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Hello everyone! As some of you might know I've been working for Aardman on their next feature film for the last seven months, which is currently named The Pirates! Band of Misfits. As I received a few requests for updates regarding what I'm up to and how everything's going, I decided I'd start talking about my work. Today's update is going to be much like my first one, except this time there are subject headers in the form of hypothetical questions - holy crap!
Until a few weeks ago I was working on the production floor, which involved building sets, buying equipment, and being a bit of a dogsbody - pretty standard for this industry! However, I have somehow managed to bag a promotion meaning I've gone from lowly production runner to still pretty lowly shot assistant! The exact details of the job are pretty complicated, but essentially I liaise with with the editors, assistant directors and visual effects guys to make sure shots are being approved/sent to the right places and that everyone is up-to-date with what's going on on the production floor. I'm sort of like the central hub of shot information for all the important people, which means I have a lot of responsibility now! Which is good. But it also means if I mess up at all, everything grinds to a halt because of me! Which is bad.
The last shots for the trailer were completed last week (which was a little stressful!) and the guys up in edit are putting it all together now. I've seen a rough cut of it and it's looking really nice, apparently it will be released sometime in July so watch out for it! It'll be attached to a few big films over the summer and will obviously appear online. I'll link to it when it comes out, I'm really hoping you guys will like it - everyone here has been putting in a huge amount of effort to get things ready on time and looking great, so check it out when it's released.
I recently saw a post in the forums which brought up (amongst other things) the relationship between the director and the animator when making a cartoon/film, and this got me thinking about the process we have here at Aardman. This is a bit technical and perhaps a little confusing, but the actual process of a shot being planned, animated, and then put on screen goes like this:
1) The director liaises with the storyboard artists, who plan out a shot by drawing the key poses - these are the storytelling poses, the ones that tell us what's going on. Good storyboard artists will make their drawings have a sense of movement, so you can see where everyone's moving and what the camera's doing.
2) The guys in pre-vis make a rough cut of the shot using crude CGI models of the characters. The completed soundtrack is included and the camera movement is very precise, but the character movement is pretty simplistic and jumps from extreme to extreme.
3) The runners put the set together in the animator's unit, the sparks and riggers get the lights set up, the set dressers make sure the set and props are looking good, and so on.
4) Using the rough cut as guidance, the animator (for that particular shot) and the director get a group of people into the live-action video room (referred to as the LAV) to literally act the scene out while being filmed. The directors know better than anyone how the characters should act and move for each scene, so they give each 'actor' direction and then film it a few times. When they're happy with what they've got, the live shot is uploaded to the animator's computer in their unit (a unit is essentially a space where a set is created) and they're free to go ahead.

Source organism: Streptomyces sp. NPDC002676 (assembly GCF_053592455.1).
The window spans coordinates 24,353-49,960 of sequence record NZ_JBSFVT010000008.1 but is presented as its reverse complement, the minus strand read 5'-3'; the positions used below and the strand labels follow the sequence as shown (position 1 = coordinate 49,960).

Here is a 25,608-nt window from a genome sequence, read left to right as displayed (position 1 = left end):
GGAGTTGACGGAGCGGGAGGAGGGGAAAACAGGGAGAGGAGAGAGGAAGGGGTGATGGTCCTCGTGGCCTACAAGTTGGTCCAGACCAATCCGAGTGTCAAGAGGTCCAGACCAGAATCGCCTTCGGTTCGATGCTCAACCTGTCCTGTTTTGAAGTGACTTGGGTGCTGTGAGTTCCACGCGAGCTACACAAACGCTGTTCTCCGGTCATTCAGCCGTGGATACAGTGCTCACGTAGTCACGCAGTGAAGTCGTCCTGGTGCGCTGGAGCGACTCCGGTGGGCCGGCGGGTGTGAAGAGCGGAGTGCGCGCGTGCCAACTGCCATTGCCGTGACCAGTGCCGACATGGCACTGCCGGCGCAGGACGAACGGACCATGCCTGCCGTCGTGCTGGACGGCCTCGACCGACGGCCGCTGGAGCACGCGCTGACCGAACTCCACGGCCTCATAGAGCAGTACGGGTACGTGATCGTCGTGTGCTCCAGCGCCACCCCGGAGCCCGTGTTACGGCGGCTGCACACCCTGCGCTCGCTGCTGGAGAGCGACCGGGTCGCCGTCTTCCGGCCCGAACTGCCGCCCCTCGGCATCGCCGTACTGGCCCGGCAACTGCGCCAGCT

5) Using the LAV shot as a rough guideline, the animator animates the shot while operating a stills camera, which has been positioned by the DoP (director of photography) and the camera assistants. Keep in mind the best animators will exaggerate the movements from the LAV and make them more amusing/cartoon-like, and add some personal flair. The animator might also do a test of the shot first (this is called a block) on complex shots - for these, the camera will be moving as usual but the animator will only move the character once every six frames or so to give the directors a good idea what the shot will end up looking like.
6) The shot is sent to the editors and VFX for approval. This is broken down into three parts - technical approval (making sure there are no dead pixels, camera issues, weird frames etc), VFX approval (making sure the shot is going to work with post-production stuff, like replacing green screens and adding effects/CGI characters) and finally creative approval (where the director makes sure everything looks nice and that the characters are 'acting' amusingly/entertainingly).
7) If everything's approved, that's it! The crew are told and everyone runs around like maniacs getting everything changed and set up for the next shot in that particular unit. This requires a huge amount of team effort as you'll get runners, riggers, sparks, and set dressers (and more!) building stuff, lighting stuff, and generally getting it all ready. Keep in mind there are almost fourty units shooting simultaneously - it's a pretty huge task!
I've been storyboarding Steve 4 during quieter moments at work, and have started recording the voices using my fancy new pair of Sennheiser PC350 headphones. I've also started using Audacity which is amazing, the tool for clearing up ambient noise is superb. Anyway, I'm considering doing my own mini-LAV and filming myself acting out some of the lines, as I'd love to give the cartoon a realistic, fluid look.
That's about it for now! If you have any questions you'd like to ask about the film, Aardman in general, or my own stuff, then ask away and I'll see what I can do in my next post. See you next time!
ps. below is the first publicity still released for the film - enjoy!